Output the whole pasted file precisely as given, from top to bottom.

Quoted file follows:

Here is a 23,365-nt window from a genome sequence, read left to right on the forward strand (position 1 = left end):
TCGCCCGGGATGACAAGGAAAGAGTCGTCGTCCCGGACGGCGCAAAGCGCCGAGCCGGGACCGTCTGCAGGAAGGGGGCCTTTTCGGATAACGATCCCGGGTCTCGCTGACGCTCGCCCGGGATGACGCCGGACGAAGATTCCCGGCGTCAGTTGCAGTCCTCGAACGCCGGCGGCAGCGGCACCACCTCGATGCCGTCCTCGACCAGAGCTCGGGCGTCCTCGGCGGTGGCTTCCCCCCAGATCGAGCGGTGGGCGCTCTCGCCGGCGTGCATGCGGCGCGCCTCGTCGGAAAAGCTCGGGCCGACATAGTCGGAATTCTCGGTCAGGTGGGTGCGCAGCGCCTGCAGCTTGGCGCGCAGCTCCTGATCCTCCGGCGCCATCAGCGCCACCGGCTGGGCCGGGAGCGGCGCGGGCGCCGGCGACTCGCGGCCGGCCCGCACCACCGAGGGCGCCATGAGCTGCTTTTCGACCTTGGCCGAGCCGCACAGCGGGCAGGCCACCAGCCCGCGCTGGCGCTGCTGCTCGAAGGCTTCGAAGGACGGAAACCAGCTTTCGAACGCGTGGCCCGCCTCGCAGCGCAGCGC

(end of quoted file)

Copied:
Here is a 23,365-nt window from a genome sequence, read left to right on the forward strand (position 1 = left end):
TCGCCCGGGATGACAAGGAAAGAGTCGTCGTCCCGGACGGCGCAAAGCGCCGAGCCGGGACCGTCTGCAGGAAGGGGGCCTTTTCGGATAACGATCCCGGGTCTCGCTGACGCTCGCCCGGGATGACGCCGGACGAAGATTCCCGGCGTCAGTTGCAGTCCTCGAACGCCGGCGGCAGCGGCACCACCTCGATGCCGTCCTCGACCAGAGCTCGGGCGTCCTCGGCGGTGGCTTCCCCCCAGATCGAGCGGTGGGCGCTCTCGCCGGCGTGCATGCGGCGCGCCTCGTCGGAAAAGCTCGGGCCGACATAGTCGGAATTCTCGGTCAGGTGGGTGCGCAGCGCCTGCAGCTTGGCGCGCAGCTCCTGATCCTCCGGCGCCATCAGCGCCACCGGCTGGGCCGGGAGCGGCGCGGGCGCCGGCGACTCGCGGCCGGCCCGCACCACCGAGGGCGCCATGAGCTGCTTTTCGACCTTGGCCGAGCCGCACAGCGGGCAGGCCACCAGCCCGCGCTGGCGCTGCTGCTCGAAGGCTTCGAAGGACGGAAACCAGCTTTCGAACGCGTGGCCCGCCTCGCAGCGCAGCGC